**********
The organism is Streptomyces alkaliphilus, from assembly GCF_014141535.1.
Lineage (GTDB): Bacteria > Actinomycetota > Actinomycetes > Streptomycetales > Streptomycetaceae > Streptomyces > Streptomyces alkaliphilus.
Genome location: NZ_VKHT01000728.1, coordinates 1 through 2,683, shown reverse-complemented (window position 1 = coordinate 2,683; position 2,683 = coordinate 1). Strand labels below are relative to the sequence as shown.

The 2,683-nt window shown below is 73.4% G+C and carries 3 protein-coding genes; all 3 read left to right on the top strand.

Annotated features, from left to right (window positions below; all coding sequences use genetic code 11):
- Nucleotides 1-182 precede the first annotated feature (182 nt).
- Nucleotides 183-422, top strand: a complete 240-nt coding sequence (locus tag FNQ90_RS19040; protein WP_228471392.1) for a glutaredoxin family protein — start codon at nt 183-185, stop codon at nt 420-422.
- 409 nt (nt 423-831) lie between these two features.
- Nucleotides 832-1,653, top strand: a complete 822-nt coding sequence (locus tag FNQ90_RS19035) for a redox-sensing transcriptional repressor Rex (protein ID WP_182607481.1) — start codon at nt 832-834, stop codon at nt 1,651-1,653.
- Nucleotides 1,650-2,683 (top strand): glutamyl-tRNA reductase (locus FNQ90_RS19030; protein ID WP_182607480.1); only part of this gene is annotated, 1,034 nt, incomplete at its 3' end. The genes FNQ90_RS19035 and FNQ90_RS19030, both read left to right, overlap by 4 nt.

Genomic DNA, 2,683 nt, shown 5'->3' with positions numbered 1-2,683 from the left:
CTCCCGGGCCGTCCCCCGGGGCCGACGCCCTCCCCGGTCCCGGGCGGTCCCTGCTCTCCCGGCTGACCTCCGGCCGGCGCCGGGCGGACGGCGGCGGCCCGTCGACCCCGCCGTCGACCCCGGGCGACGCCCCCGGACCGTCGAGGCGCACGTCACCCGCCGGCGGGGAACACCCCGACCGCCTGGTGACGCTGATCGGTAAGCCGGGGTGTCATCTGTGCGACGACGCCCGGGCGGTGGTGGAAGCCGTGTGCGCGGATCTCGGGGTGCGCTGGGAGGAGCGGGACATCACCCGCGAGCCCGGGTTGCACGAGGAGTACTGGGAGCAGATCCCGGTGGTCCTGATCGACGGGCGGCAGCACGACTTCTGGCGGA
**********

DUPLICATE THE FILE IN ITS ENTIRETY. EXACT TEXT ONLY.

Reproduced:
The organism is Streptomyces alkaliphilus, from assembly GCF_014141535.1.
Lineage (GTDB): Bacteria > Actinomycetota > Actinomycetes > Streptomycetales > Streptomycetaceae > Streptomyces > Streptomyces alkaliphilus.
Genome location: NZ_VKHT01000728.1, coordinates 1 through 2,683, shown reverse-complemented (window position 1 = coordinate 2,683; position 2,683 = coordinate 1). Strand labels below are relative to the sequence as shown.

The 2,683-nt window shown below is 73.4% G+C and carries 3 protein-coding genes; all 3 read left to right on the top strand.

Annotated features, from left to right (window positions below; all coding sequences use genetic code 11):
- Nucleotides 1-182 precede the first annotated feature (182 nt).
- Nucleotides 183-422, top strand: a complete 240-nt coding sequence (locus tag FNQ90_RS19040; protein WP_228471392.1) for a glutaredoxin family protein — start codon at nt 183-185, stop codon at nt 420-422.
- 409 nt (nt 423-831) lie between these two features.
- Nucleotides 832-1,653, top strand: a complete 822-nt coding sequence (locus tag FNQ90_RS19035) for a redox-sensing transcriptional repressor Rex (protein ID WP_182607481.1) — start codon at nt 832-834, stop codon at nt 1,651-1,653.
- Nucleotides 1,650-2,683 (top strand): glutamyl-tRNA reductase (locus FNQ90_RS19030; protein ID WP_182607480.1); only part of this gene is annotated, 1,034 nt, incomplete at its 3' end. The genes FNQ90_RS19035 and FNQ90_RS19030, both read left to right, overlap by 4 nt.

Genomic DNA, 2,683 nt, shown 5'->3' with positions numbered 1-2,683 from the left:
CTCCCGGGCCGTCCCCCGGGGCCGACGCCCTCCCCGGTCCCGGGCGGTCCCTGCTCTCCCGGCTGACCTCCGGCCGGCGCCGGGCGGACGGCGGCGGCCCGTCGACCCCGCCGTCGACCCCGGGCGACGCCCCCGGACCGTCGAGGCGCACGTCACCCGCCGGCGGGGAACACCCCGACCGCCTGGTGACGCTGATCGGTAAGCCGGGGTGTCATCTGTGCGACGACGCCCGGGCGGTGGTGGAAGCCGTGTGCGCGGATCTCGGGGTGCGCTGGGAGGAGCGGGACATCACCCGCGAGCCCGGGTTGCACGAGGAGTACTGGGAGCAGATCCCGGTGGTCCTGATCGACGGGCGGCAGCACGACTTCTGGCGGA